Together with untitled kompeni the UN launched the Dari Dapur campaign (“Story from the kitchen”) earlier this year to build human rights-based narratives on migration and migrants in Malaysia.
The campaign was designed based on rigorously collected evidence, and an innovative approach to understand why and how Malaysians formed attitudes about migration and migrants; who are the ‘swayable’? where and how do they form their opinions? and which messaging and messengers appeal to them?
Please allow me to briefly share with you some of the main findings of the study which was conducted in partnership with Love Frankie Ltd, an Asia-Pacific social impact communications agency.
While confirming some level of anxiety about the cultural and other implications of migration,
- 52% of Malaysians believe migrants contribute positively to society and economy.
- 63% agree that communities are stronger when everyone is supported.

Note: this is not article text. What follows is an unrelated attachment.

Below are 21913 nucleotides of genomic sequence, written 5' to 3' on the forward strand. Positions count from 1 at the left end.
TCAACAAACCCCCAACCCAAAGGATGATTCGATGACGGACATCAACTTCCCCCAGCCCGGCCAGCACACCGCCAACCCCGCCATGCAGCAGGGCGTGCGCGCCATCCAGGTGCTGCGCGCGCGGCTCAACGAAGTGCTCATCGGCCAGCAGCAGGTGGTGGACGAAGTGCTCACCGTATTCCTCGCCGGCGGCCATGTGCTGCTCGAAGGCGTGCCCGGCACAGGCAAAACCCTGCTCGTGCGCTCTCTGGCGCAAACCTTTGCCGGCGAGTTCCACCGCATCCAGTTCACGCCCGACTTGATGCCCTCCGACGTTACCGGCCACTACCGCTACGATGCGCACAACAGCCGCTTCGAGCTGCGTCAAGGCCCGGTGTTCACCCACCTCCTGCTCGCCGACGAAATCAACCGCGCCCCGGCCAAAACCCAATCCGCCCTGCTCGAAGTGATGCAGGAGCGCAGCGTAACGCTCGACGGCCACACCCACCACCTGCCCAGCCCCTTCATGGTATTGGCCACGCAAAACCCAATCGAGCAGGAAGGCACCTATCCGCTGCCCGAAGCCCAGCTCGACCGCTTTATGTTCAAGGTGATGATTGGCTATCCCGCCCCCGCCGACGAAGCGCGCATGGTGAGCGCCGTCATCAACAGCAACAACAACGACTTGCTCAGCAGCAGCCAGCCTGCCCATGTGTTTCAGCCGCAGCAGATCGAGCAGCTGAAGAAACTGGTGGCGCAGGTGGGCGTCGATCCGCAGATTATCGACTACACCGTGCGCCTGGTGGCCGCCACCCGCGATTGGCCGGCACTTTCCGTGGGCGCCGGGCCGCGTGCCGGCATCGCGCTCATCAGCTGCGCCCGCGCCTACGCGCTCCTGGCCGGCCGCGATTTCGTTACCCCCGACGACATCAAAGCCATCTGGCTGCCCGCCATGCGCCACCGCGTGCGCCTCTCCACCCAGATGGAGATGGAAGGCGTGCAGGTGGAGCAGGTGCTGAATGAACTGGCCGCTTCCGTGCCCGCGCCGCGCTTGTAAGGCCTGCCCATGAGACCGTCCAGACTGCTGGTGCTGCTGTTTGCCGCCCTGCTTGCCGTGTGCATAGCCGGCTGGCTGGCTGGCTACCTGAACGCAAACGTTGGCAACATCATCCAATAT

- Around 68% of Malaysians are in the 'swayable middle' and respond favorably to messages from trusted celebrities, social media influencers, and online news media.
These findings served as the basis of the Dari Dapur campaign.
The campaign featured short videos on social media platforms with Malaysian influencers and migrants cooking together, sharing stories, and highlighting commonalities.
Influencers and prominent personalities such as Lisa Surihani and Chef Wan were involved in the campaign, which reached nearly 1 million people on social media and was featured on various media outlets, including a 30-minute special program on Astro Awani.
Ladies and gentlemen,
When we gather around a shared meal, we not only nourish our bodies but also create an opportunity for cultural exchange and storytelling.